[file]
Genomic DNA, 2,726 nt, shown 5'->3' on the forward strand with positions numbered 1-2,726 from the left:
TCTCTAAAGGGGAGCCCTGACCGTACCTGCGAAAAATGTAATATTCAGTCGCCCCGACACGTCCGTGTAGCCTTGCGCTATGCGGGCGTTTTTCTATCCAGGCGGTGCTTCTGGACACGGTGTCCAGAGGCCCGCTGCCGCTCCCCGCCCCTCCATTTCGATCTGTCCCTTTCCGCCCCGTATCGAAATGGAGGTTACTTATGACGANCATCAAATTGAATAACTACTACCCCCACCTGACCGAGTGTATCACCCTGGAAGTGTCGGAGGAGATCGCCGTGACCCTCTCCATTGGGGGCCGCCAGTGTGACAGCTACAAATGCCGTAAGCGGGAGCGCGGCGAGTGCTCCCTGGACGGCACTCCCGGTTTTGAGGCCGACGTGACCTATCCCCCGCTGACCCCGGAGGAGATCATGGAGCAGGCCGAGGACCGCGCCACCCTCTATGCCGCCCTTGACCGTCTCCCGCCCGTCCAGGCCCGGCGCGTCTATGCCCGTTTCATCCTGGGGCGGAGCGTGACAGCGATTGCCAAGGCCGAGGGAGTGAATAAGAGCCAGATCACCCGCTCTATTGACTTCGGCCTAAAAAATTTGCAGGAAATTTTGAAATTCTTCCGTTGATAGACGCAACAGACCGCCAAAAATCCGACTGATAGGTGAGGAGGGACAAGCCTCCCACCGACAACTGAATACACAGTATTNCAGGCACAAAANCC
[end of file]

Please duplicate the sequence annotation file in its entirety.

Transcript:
Genomic DNA, 2,726 nt, shown 5'->3' on the forward strand with positions numbered 1-2,726 from the left:
TCTCTAAAGGGGAGCCCTGACCGTACCTGCGAAAAATGTAATATTCAGTCGCCCCGACACGTCCGTGTAGCCTTGCGCTATGCGGGCGTTTTTCTATCCAGGCGGTGCTTCTGGACACGGTGTCCAGAGGCCCGCTGCCGCTCCCCGCCCCTCCATTTCGATCTGTCCCTTTCCGCCCCGTATCGAAATGGAGGTTACTTATGACGANCATCAAATTGAATAACTACTACCCCCACCTGACCGAGTGTATCACCCTGGAAGTGTCGGAGGAGATCGCCGTGACCCTCTCCATTGGGGGCCGCCAGTGTGACAGCTACAAATGCCGTAAGCGGGAGCGCGGCGAGTGCTCCCTGGACGGCACTCCCGGTTTTGAGGCCGACGTGACCTATCCCCCGCTGACCCCGGAGGAGATCATGGAGCAGGCCGAGGACCGCGCCACCCTCTATGCCGCCCTTGACCGTCTCCCGCCCGTCCAGGCCCGGCGCGTCTATGCCCGTTTCATCCTGGGGCGGAGCGTGACAGCGATTGCCAAGGCCGAGGGAGTGAATAAGAGCCAGATCACCCGCTCTATTGACTTCGGCCTAAAAAATTTGCAGGAAATTTTGAAATTCTTCCGTTGATAGACGCAACAGACCGCCAAAAATCCGACTGATAGGTGAGGAGGGACAAGCCTCCCACCGACAACTGAATACACAGTATTNCAGGCACAAAANCC